LONG BEACH - The skeleton of a great whale could be one of the focal points of the city's Discovery Trail if all works out as planned.

As of Sept. 16, at a city council meeting, the funding for the monument ($10,000) was approved. This funding will come out of a $36,000 grant from the Templin Foundation

And now that the funding for the skeleton has been obtained, the next step is the completion of getting it in shape for display, which has not been an easy process said Long Beach Mayor Dale Jacobson.

According to Jacobson, the great whale beached itself on shores of the Peninsula in the Long Beach vicinity and was exhumed for its skeleton last spring by city crew members, a group of Alternative High students and other interested parties.

"But it still had a lot flesh on the skeleton and this had to be boiled off, so we ended up cooking it for a week," said Jacobson. "Thanks to Peninsula ingenuity, we ended up working together to build a special boiler just for the project. It was made out of some high-tech heating equipment and a stainless steel heat exchanger. I still have it."

At this time, now that the skeleton has been cleaned of flesh and has been dried, the city is working closely with a cetacean biologist out of Seattle, and has also talked to several museums on both the West Coast and East Coast to find out the proper way to preserve the skeleton, particularly since it will be displayed in an outdoor setting.

"We were told to use a two-part epoxy, that we are putting on the bones, and this is almost complete," said Long Beach City Administrator Nabiel Shawa.

The city is also working with local welders who will construct a cage that will house the whale's skeleton. According to Shawa, the idea behind the use of a metal welded cage is to make it more approachable, compared to a glass case. He said the metal cage will allow people to actually touch the skeleton. Shawa said plans are for the skeleton and the metal cage to be mounted on a platform either made out of architectural stone or colored concrete.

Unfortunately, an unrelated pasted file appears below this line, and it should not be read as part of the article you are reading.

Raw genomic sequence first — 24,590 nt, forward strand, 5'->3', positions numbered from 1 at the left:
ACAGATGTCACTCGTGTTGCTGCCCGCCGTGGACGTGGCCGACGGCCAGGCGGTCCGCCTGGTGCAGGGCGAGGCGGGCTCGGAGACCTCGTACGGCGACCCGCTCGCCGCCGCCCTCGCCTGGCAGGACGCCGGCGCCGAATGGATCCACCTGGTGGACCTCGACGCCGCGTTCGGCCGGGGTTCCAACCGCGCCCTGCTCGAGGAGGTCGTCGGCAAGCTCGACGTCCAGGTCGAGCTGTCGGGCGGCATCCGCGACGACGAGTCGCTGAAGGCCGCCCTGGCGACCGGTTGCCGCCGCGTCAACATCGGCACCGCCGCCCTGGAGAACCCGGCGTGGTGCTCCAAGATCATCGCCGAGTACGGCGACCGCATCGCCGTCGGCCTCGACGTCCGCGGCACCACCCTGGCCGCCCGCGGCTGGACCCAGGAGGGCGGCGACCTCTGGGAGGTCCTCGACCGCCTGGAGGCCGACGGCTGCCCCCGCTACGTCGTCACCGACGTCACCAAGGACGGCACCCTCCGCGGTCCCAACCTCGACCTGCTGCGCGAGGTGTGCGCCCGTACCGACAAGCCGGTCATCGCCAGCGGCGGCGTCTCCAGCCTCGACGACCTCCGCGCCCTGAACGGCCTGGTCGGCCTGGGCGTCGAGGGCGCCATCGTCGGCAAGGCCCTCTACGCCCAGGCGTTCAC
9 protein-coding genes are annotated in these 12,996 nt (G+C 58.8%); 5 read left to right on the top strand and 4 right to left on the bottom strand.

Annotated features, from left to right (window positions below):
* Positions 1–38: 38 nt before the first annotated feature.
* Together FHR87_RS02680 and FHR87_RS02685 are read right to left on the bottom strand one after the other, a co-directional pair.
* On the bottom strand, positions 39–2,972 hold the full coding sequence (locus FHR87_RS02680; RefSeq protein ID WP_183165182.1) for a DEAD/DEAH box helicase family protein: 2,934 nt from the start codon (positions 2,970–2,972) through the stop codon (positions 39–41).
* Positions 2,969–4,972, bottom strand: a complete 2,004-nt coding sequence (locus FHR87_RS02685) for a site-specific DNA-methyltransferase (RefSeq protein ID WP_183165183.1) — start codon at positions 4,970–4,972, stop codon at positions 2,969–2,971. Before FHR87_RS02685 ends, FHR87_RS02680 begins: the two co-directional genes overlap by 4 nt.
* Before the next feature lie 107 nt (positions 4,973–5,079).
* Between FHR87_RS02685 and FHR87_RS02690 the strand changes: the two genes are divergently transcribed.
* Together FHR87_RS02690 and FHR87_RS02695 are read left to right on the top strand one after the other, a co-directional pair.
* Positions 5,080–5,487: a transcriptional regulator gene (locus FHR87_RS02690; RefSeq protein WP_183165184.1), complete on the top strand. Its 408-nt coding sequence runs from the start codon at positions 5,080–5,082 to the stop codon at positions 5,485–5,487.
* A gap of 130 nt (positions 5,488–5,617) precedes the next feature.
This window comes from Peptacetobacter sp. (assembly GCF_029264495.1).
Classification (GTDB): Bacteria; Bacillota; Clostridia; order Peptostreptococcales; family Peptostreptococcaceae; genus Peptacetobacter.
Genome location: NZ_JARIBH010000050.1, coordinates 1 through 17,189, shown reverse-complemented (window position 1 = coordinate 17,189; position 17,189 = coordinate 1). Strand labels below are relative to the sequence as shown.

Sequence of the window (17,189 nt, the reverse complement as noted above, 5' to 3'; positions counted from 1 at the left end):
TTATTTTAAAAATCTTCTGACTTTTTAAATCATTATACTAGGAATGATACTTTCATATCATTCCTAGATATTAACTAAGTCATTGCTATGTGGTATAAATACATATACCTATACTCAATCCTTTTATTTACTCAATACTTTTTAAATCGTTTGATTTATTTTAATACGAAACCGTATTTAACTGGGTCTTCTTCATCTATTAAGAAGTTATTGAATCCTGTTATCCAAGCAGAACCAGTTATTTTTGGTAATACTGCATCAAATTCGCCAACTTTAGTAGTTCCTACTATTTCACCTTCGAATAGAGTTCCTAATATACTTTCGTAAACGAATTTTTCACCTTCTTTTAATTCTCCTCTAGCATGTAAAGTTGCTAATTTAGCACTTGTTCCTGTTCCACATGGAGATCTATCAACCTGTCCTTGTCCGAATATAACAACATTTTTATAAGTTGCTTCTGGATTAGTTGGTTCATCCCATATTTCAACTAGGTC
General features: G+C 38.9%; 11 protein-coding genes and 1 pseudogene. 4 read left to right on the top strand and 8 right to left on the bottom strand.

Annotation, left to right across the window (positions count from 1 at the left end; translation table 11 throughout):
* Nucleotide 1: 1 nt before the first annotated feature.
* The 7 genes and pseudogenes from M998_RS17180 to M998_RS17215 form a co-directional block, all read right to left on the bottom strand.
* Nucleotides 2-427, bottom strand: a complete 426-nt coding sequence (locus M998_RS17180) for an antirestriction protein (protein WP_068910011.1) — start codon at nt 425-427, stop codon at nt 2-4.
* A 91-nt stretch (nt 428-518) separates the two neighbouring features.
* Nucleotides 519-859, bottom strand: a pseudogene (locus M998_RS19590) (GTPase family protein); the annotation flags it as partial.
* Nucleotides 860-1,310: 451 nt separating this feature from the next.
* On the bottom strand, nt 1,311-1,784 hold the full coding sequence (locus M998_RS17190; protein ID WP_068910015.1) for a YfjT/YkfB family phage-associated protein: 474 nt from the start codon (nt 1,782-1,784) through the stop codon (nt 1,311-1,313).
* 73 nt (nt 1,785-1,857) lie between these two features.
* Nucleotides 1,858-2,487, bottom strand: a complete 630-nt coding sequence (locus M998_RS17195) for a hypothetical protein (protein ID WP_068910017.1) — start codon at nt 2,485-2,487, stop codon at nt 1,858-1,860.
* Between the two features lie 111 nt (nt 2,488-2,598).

The finished whale skeleton monument will be located just north of 10th street along the completed Discovery Trail.

"We are trying to locate it on a high dune so people on the boardwalk can get a good look at it, as well as people on the trail," said Jacobson. "One of the things that we want to be able to have are things along the trail which will endure beyond the Lewis and Clark Bicentennial. We want to have this education opportunity to let people see what we are made of, since we are on a whale migration path."

According to Shawa, one of the elements that the city wants to incorporate with the great whale monument is a series of interpretive panels to provide information about the great whale and its migration habits in conjunction with the Peninsula. Shawa said the city is working with Washington native Garet Curtis, who has already made a mock-up of such an interpretive panel.

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